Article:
Founded in 2004 with $14 and a dream, Imagine is an integrated marketing, branding and design firm that combines Northern Virginia’s flair for innovation with Chicago’s warm personality and West Coast creativity. We’re an industry-leading group of problem solvers that believe that marketing can’t truly be effective unless it’s integrated, and handled by dedicated experts in each field.
In a lot of professions, you can almost predict the level of enthusiasm that is taken towards one’s job. For instance, if you pull up to your local drive-thru window, and ask the individual with the headset if they felt born to have that job, you may get some colorful language. You may get an airborne milkshake. You probably won’t get an enthusiastic affirmation. The work is for pure necessity; not a lot of passion, if any at all. It pays the bills and they save their quest for fulfillment for their free time.
Something I have found fascinating about graphic design is that it carries a breed that is rarely found in any other industry. Please keep an eye out for these people, particularly if you’re looking to hire one. They are the designer that, in high school, had doodles on almost every flat surface they owned. They made decent grades in art class, but loved it far too much to care about the grade. Nowadays, they will annoy you to tears about the fonts they see in public, and will debate with seemingly unnecessary fervor on whether Paul Rand or Saul Bass made a greater contribution to the trade. Their favorite color is a number. They are the designers you want to have developing your image, because they will put everything they have into it. They will forego sleep, solid food and social interaction to ensure you are glad you chose them. The strangest part of it all is that it’s not work ethic; it’s passion for the art.
If you work with a designer like the one I have mentioned, you are strongly advised to keep them. They may not be incredibly business-savvy. They may run late to meetings. They may use designer-speak far too often, but I’m sure that they can’t help it sometimes. It just happens.
You get the point. If you have a relationship with one of those far-out, artsy-fartsy, backstock-of-midnight-oil gluttons for punishment, hold on to them. I highly recommend it.
Starbucks has finally fired back against the blows that fast-food competitors like McDonald’s have dealt at the ubiquitous giant and rightfully so. But how did they choose to set themselves apart from their rivals? A large, big-money ad campaign! You can read about the campaign anywhere, so I won’t waste your time with recycled news. Instead, I’d like to express what I feel has brought us to this point.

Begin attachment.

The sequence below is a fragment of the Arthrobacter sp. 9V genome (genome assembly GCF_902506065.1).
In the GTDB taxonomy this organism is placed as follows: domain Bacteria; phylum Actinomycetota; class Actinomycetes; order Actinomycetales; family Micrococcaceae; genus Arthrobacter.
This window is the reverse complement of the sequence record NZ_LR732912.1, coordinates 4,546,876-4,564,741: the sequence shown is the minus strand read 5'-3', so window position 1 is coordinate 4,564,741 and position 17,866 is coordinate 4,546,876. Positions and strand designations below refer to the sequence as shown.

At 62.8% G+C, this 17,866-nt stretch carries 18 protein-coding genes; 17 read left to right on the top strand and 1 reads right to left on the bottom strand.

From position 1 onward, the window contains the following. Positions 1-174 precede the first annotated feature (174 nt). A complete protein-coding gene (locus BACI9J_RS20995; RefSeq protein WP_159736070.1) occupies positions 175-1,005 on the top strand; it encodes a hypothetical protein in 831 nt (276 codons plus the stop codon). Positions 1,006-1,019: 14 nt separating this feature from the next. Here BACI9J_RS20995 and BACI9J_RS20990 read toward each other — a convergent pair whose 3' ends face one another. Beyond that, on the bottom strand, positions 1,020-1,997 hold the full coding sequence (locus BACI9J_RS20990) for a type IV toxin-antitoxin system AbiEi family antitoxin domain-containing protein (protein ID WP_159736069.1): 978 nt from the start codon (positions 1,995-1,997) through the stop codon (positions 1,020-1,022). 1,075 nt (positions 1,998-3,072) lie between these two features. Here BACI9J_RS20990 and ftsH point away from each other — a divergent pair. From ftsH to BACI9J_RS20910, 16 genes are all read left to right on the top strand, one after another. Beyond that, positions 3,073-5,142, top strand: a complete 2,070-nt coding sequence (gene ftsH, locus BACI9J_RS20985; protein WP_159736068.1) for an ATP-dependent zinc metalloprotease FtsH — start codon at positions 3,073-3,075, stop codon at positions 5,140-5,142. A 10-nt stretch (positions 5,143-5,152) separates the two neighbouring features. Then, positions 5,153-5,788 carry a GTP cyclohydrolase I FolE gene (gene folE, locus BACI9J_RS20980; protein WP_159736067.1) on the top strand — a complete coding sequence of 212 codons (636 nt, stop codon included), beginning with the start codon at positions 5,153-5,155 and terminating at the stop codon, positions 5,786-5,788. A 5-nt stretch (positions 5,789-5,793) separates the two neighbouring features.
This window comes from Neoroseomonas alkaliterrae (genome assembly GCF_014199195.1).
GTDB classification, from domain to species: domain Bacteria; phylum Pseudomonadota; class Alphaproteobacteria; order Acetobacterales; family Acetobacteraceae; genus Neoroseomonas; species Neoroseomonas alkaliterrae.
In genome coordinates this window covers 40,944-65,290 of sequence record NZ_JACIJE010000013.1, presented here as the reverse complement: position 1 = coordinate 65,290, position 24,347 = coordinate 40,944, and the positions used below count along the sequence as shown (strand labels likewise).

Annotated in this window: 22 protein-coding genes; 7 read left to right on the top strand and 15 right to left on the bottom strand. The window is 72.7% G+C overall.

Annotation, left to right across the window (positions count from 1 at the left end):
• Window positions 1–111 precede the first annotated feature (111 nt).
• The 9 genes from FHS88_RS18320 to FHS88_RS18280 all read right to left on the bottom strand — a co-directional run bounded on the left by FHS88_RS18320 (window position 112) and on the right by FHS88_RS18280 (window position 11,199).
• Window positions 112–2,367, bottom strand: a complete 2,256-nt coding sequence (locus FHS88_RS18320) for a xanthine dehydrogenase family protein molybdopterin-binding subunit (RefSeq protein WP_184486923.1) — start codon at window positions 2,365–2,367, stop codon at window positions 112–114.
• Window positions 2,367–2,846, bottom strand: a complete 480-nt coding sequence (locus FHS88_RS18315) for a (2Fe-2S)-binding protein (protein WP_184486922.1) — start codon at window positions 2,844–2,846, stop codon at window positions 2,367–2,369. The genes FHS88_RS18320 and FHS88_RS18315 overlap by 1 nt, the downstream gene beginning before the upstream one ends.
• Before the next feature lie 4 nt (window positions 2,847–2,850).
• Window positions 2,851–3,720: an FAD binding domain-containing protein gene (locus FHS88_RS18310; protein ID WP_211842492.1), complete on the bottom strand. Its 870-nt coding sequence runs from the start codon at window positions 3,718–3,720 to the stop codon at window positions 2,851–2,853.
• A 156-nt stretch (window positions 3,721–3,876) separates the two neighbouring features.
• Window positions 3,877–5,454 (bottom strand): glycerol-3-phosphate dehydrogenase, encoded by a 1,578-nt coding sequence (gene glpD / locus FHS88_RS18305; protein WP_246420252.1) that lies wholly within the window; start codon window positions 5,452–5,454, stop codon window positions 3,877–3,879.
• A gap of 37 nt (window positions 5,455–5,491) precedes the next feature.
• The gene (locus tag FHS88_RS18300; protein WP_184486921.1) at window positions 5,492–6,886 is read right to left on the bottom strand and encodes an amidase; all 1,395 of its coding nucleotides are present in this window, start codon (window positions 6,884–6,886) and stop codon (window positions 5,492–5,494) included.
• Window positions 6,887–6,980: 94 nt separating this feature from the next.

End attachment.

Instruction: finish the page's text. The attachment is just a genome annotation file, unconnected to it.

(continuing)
A long, long time ago, Starbucks became a part of our daily routine, whether it was to grab a quick latte on the way to work, or to meet with friends and soak in the ambiance in the evenings. Starbucks was more than coffee, it was an intimate experience where stress was checked at the door.
Starbucks made little more than coffee drinks, and they did it well. Half of their counter was dedicated to selling the beans that made them famous, the other half was where espresso was made into an art form. The staff was educated and enthusiastic about the heritage and craftsmanship of coffee, in a cafe laid out in such a manner that you could almost feel like there was no place quite like it anywhere else. Over those years, my daughter and I made Starbucks a place where we could just hang out and talk about life, her with her Frappuccino, and me with my iced-quad-venti-nonfat-caramel-macchiato.
I even spent a while working at a Starbucks. In that time my passion for coffee led me to earn a black apron. If you’re not sure what that is, Google will help.
Things have certainly changed. If you walk into a Starbucks today, you’ll see that the whole bean counter has been removed, to make room for toaster ovens where you can get a sandwich with your drink. Don’t care for coffee? No problem. You can now choose from a wide array of bland smoothies, waters, or even no drink at all. The environment that once made us feel at home is now cluttered with clearance retail and, to keep up with the times, CDs.
Starbucks has grown into the “pack ‘em in” fast-food enterprise that they were once the very antithesis of. And now, to further homogenize themselves in the bland corporate mix, they have their own ad campaign. Maybe it’s a good thing that they’re feeling the economic and competitive pinch. Hopefully, it will wake them up to what made them great in the first place and stick to only that, because no one wants to see Starbucks and feel Walmart.